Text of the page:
Without radical action our favourite fish will disappear from dinner plates. Ministers should listen to environmentalists, not trawlermen

Top chefs Raymond Blanc and Tom Aikens are joining forces with Greenpeace at Old Billingsgate Market at the end of this month to launch a campaign urging chefs and cookery writers to use sustainable seafood.

Let's hope this is an early sign that 2008 will be the year in which we get to grips with halting the alarming decline in fish stocks.

It's now or never. A staggering 70% of global fish stocks are now either fully fished, over-fished or depleted. Nobody wants to see traditional fish favourites disappear from dinner plates, but unless we do something radical, then this is precisely what will happen.

As it is, familiar species such as cod, skate, monkfish and tuna are now turning up on 'red lists' of fish to avoid because they are endangered. The penny is beginning to drop with chefs, cooks and aware consumers, but government action lags behind.

Last year the highly authoritative International Council for the Exploration of the Sea (ICES) reported a slight improvement in the numbers of juvenile cod in the North Sea - but still only to half the long-term average. However, fisheries ministers instantly wanted to relax quotas. This was despite the fact that ICES recommended cutting catches in 2008 to less than 50% of the 2006 figure "to give these young fish the opportunity to grow and reproduce".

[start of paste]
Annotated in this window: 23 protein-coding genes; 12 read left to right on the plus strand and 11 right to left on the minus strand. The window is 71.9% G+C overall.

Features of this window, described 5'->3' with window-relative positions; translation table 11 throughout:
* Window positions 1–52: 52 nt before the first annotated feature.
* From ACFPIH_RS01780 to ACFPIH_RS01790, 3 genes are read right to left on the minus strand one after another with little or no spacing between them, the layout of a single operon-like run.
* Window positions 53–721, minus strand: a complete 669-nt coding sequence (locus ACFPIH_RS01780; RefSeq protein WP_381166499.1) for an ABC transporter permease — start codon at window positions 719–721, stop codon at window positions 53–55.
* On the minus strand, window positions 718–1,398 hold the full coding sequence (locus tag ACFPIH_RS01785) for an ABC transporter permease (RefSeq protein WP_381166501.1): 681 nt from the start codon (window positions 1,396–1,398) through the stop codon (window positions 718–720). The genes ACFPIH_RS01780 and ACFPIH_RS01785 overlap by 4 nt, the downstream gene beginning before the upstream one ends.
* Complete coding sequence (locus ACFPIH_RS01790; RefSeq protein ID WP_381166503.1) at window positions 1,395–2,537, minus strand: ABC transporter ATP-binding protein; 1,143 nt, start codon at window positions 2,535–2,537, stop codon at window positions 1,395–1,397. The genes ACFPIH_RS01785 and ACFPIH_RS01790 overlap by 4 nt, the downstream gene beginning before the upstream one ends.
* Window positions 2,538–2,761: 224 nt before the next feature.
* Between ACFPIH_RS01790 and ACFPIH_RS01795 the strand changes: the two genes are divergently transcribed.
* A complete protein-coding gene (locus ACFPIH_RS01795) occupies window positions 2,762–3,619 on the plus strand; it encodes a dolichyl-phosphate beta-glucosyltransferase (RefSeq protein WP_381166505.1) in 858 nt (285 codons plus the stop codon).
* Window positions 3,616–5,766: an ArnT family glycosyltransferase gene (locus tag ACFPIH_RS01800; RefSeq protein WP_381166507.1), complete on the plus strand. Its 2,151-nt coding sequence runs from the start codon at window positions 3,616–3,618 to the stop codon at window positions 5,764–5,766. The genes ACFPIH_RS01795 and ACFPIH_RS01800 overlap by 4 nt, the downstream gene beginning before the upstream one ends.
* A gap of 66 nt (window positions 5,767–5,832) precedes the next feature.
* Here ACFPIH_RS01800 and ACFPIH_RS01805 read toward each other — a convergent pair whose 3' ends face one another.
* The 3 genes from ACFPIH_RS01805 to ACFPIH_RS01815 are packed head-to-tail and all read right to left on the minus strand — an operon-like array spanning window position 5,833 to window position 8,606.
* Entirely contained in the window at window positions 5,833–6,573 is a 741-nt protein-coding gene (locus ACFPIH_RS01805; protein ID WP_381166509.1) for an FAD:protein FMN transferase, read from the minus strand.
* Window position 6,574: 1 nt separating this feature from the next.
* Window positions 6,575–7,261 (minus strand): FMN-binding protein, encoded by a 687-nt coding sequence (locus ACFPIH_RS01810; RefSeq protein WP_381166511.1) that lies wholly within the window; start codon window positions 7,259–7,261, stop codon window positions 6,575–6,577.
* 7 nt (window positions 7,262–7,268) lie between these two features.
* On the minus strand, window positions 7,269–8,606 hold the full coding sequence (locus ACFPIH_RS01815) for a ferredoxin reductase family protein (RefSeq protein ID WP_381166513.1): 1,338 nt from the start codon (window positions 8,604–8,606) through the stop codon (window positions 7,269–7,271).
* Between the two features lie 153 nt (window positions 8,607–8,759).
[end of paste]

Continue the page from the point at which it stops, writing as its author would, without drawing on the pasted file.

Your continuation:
The government must stop having its ear bent by diehard trawlermen and listen to environmentalists. They say that what we need in mixed fisheries such as the North Sea is a policy that allows fishermen to keep all that they catch so that no fish caught is discarded, but this must be accompanied by substantial reductions in the time boats spend at sea. 

Such measures could be reinforced by the creation of marine reserves -

expanses of water closed to fishing for a period - to allow fish stocks to regenerate. There is exciting evidence from New Zealand, where marine reserves have been introduced, that stocks start recovering within as little as two to three years.

Big retailers have demonstrated awareness lately by stocking MSC-certified fish. The Fishworks chain offers a model for high-street fishmongers to source and label fish caught by sustainable methods.

Saving fish stocks may be one area where thinking chefs, consumers and retailers can prod the government into action.n

Joanna Blythman is the author

of Bad Food Britain